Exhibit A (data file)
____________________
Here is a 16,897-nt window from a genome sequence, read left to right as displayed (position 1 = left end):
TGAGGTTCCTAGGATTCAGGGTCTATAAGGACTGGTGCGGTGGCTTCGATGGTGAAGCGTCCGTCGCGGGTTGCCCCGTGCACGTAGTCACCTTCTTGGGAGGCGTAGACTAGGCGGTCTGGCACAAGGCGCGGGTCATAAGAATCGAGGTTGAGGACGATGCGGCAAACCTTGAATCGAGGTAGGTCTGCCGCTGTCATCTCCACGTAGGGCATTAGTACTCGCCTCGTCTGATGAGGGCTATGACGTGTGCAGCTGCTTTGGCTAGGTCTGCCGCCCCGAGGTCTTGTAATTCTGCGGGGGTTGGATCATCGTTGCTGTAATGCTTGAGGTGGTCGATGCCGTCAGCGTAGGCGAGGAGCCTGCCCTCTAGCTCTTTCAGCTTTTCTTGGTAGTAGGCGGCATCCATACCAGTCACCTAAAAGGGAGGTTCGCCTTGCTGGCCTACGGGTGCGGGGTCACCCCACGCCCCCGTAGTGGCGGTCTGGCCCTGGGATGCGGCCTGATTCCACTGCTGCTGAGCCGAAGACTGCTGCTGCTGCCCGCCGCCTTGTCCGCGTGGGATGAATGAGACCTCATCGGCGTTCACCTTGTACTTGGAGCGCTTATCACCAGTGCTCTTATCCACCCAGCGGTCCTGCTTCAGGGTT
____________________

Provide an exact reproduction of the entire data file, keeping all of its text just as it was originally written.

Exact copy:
Here is a 16,897-nt window from a genome sequence, read left to right as displayed (position 1 = left end):
TGAGGTTCCTAGGATTCAGGGTCTATAAGGACTGGTGCGGTGGCTTCGATGGTGAAGCGTCCGTCGCGGGTTGCCCCGTGCACGTAGTCACCTTCTTGGGAGGCGTAGACTAGGCGGTCTGGCACAAGGCGCGGGTCATAAGAATCGAGGTTGAGGACGATGCGGCAAACCTTGAATCGAGGTAGGTCTGCCGCTGTCATCTCCACGTAGGGCATTAGTACTCGCCTCGTCTGATGAGGGCTATGACGTGTGCAGCTGCTTTGGCTAGGTCTGCCGCCCCGAGGTCTTGTAATTCTGCGGGGGTTGGATCATCGTTGCTGTAATGCTTGAGGTGGTCGATGCCGTCAGCGTAGGCGAGGAGCCTGCCCTCTAGCTCTTTCAGCTTTTCTTGGTAGTAGGCGGCATCCATACCAGTCACCTAAAAGGGAGGTTCGCCTTGCTGGCCTACGGGTGCGGGGTCACCCCACGCCCCCGTAGTGGCGGTCTGGCCCTGGGATGCGGCCTGATTCCACTGCTGCTGAGCCGAAGACTGCTGCTGCTGCCCGCCGCCTTGTCCGCGTGGGATGAATGAGACCTCATCGGCGTTCACCTTGTACTTGGAGCGCTTATCACCAGTGCTCTTATCCACCCAGCGGTCCTGCTTCAGGGTT